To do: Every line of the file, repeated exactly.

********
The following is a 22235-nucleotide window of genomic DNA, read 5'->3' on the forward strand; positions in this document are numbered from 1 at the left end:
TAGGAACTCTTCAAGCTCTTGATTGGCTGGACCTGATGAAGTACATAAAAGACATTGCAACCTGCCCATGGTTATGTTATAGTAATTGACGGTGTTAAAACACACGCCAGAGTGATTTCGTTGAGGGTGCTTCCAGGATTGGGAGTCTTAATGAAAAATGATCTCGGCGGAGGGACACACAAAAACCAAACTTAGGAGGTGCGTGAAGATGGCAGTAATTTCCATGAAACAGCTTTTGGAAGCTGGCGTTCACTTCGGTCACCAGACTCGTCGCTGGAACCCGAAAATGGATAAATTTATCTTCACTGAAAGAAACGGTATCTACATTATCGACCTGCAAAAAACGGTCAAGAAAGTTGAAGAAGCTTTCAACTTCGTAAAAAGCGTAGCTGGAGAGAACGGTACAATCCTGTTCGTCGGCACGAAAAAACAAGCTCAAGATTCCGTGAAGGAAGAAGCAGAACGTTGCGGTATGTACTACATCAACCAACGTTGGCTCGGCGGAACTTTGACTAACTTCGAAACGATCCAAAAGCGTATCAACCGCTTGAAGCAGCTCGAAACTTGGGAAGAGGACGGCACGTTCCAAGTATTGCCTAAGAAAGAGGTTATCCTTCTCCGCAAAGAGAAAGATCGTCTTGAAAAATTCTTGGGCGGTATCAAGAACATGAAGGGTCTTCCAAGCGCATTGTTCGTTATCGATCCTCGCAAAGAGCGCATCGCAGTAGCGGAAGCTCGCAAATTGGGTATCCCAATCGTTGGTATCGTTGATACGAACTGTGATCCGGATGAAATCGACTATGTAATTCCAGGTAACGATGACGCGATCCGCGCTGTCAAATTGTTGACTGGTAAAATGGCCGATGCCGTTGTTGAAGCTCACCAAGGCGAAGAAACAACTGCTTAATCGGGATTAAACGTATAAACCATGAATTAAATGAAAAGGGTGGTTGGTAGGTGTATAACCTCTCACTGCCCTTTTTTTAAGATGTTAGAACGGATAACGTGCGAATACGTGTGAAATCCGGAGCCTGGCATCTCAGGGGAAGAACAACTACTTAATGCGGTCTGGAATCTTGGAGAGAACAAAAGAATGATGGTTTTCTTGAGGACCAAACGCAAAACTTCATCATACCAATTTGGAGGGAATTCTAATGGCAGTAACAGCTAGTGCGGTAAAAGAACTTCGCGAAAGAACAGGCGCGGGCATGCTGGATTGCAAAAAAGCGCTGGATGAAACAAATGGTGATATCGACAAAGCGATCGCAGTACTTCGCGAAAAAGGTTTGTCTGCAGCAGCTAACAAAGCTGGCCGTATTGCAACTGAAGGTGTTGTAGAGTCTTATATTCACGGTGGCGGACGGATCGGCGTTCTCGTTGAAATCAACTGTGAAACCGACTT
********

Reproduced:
The following is a 22235-nucleotide window of genomic DNA, read 5'->3' on the forward strand; positions in this document are numbered from 1 at the left end:
TAGGAACTCTTCAAGCTCTTGATTGGCTGGACCTGATGAAGTACATAAAAGACATTGCAACCTGCCCATGGTTATGTTATAGTAATTGACGGTGTTAAAACACACGCCAGAGTGATTTCGTTGAGGGTGCTTCCAGGATTGGGAGTCTTAATGAAAAATGATCTCGGCGGAGGGACACACAAAAACCAAACTTAGGAGGTGCGTGAAGATGGCAGTAATTTCCATGAAACAGCTTTTGGAAGCTGGCGTTCACTTCGGTCACCAGACTCGTCGCTGGAACCCGAAAATGGATAAATTTATCTTCACTGAAAGAAACGGTATCTACATTATCGACCTGCAAAAAACGGTCAAGAAAGTTGAAGAAGCTTTCAACTTCGTAAAAAGCGTAGCTGGAGAGAACGGTACAATCCTGTTCGTCGGCACGAAAAAACAAGCTCAAGATTCCGTGAAGGAAGAAGCAGAACGTTGCGGTATGTACTACATCAACCAACGTTGGCTCGGCGGAACTTTGACTAACTTCGAAACGATCCAAAAGCGTATCAACCGCTTGAAGCAGCTCGAAACTTGGGAAGAGGACGGCACGTTCCAAGTATTGCCTAAGAAAGAGGTTATCCTTCTCCGCAAAGAGAAAGATCGTCTTGAAAAATTCTTGGGCGGTATCAAGAACATGAAGGGTCTTCCAAGCGCATTGTTCGTTATCGATCCTCGCAAAGAGCGCATCGCAGTAGCGGAAGCTCGCAAATTGGGTATCCCAATCGTTGGTATCGTTGATACGAACTGTGATCCGGATGAAATCGACTATGTAATTCCAGGTAACGATGACGCGATCCGCGCTGTCAAATTGTTGACTGGTAAAATGGCCGATGCCGTTGTTGAAGCTCACCAAGGCGAAGAAACAACTGCTTAATCGGGATTAAACGTATAAACCATGAATTAAATGAAAAGGGTGGTTGGTAGGTGTATAACCTCTCACTGCCCTTTTTTTAAGATGTTAGAACGGATAACGTGCGAATACGTGTGAAATCCGGAGCCTGGCATCTCAGGGGAAGAACAACTACTTAATGCGGTCTGGAATCTTGGAGAGAACAAAAGAATGATGGTTTTCTTGAGGACCAAACGCAAAACTTCATCATACCAATTTGGAGGGAATTCTAATGGCAGTAACAGCTAGTGCGGTAAAAGAACTTCGCGAAAGAACAGGCGCGGGCATGCTGGATTGCAAAAAAGCGCTGGATGAAACAAATGGTGATATCGACAAAGCGATCGCAGTACTTCGCGAAAAAGGTTTGTCTGCAGCAGCTAACAAAGCTGGCCGTATTGCAACTGAAGGTGTTGTAGAGTCTTATATTCACGGTGGCGGACGGATCGGCGTTCTCGTTGAAATCAACTGTGAAACCGACTT